Autism Jargon and “Autism Friendly” Encourage Separation, Not Inclusion

 

When I first heard of “Autism Friendly” theatres and events, I thought it was great. When I mentioned it to my therapist at Autistry Studios, she said she had mixed feelings about it; though it sounds great, it also segregates us. She also reminded me I would have a difficult time being with a roomful of autistics as I do not tolerate sudden movements and noise very well. I laughed, but on further reflection, I had to agree. I am with other autistics at Autistry; the rest of the time I am in the world at large or, most often, alone in my room where I prefer to be.

Though I was identified as autistic young and received various interventions such as speech therapy, I was also included in many mainstream situations, as well, and am now grateful because I never felt myself to be unduly shunned, and participated in many normal activities, such as sports.

When I was growing up, there simply was not much awareness regarding autism, and I was often the only autistic in any given group, so I had a lot of instructing to do and grew accustomed to doing so. Most everyone responded with patience and intertest. The ones who do not understand or desire to learn, I reject without rancor; not everyone makes my cut.

I was never very social and continue to be a loner, so venues like the movies have never appealed to me. Yes, an “autism friendly” movie theater may lower the sound and lights, but what about the noise and activity produced by a room full of autistics? Intolerable and undesirable for me. I make wherever I go “autism friendly” by modifying it for myself; for instance, I only go to stores on off hours when they are less crowded, and I burn and watch movies by myself so I can take breaks when necessary, which is often. I wear noise cancelling headphones, often with no music playing to dampen external sounds. Sometimes I wear my weighted vest – a conversation starter, as I fashioned it myself with a lead film bag inside a wildland firefighting dozer pack. I carry my squishy toys and could not care less if people think my flapping and other behaviors are strange. If about to decomp, I leave the area. I have a program on my phone and a QR code dog tag in case I need assistance (when very upset, I am nonverbal).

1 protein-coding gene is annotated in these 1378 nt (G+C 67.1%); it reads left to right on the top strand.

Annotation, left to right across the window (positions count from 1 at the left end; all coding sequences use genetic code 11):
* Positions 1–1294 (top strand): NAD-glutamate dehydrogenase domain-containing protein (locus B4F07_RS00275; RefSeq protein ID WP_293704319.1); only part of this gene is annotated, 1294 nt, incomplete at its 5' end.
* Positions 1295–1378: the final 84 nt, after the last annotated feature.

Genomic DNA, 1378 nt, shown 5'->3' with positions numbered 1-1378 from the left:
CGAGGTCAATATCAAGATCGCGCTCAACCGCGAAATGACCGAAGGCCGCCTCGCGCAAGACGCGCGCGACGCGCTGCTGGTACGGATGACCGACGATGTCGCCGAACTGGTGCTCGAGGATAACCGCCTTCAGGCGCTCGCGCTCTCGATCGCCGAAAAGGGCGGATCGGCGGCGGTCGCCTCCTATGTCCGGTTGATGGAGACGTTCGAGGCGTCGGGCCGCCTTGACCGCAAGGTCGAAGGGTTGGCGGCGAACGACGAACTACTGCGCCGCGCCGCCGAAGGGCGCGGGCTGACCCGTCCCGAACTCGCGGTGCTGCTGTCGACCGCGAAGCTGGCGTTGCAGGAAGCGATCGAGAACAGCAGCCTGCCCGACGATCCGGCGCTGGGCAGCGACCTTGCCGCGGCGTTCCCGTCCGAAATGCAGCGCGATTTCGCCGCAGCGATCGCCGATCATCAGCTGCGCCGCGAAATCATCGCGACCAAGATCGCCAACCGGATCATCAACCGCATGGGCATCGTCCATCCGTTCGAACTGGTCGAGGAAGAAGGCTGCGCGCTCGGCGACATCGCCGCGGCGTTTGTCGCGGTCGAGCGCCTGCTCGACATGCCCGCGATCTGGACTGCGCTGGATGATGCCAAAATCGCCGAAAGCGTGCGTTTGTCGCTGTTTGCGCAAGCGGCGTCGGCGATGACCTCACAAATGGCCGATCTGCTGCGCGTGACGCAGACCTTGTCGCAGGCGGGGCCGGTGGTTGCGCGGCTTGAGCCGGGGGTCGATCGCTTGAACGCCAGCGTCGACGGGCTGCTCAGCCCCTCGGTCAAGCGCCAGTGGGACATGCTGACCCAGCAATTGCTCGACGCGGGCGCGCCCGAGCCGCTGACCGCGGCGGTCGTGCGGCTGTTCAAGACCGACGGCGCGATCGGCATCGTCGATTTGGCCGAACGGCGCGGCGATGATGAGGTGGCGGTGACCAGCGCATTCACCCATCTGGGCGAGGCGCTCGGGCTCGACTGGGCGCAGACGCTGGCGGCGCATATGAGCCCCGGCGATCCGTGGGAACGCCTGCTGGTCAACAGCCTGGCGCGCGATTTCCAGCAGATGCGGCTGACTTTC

It took many years and a lot of hard work on my part to accept my differences, and sometimes am still self-conscious, but I live in this world alongside others and actually prefer to be with average folks.

I refuse to use autistic jargon – my friends are “friends” not “neurotypicals”, and I am “me”, not “autistic”. It’s interesting: on Twitter yesterday when I had reservations about expressing these views, but went ahead and did anyway – I got 7 new followers and many positive comments.

I will continue to go my own way, refusing to be categorized, or self segregate by interacting mainly with other autistic people; being myself gives me as much autism as I can handle. That and going to Autistry, though I love my peers there.

Here is hoping the autistic population who is still bitter and angry can see the way to understanding and inclusion – of normal people!

(I do not put “normal” in quotes because that is what they are – the norm, and there is nothing wrong with that. They are my tribe, and yours, too – the tribe of humanity.)

 

 

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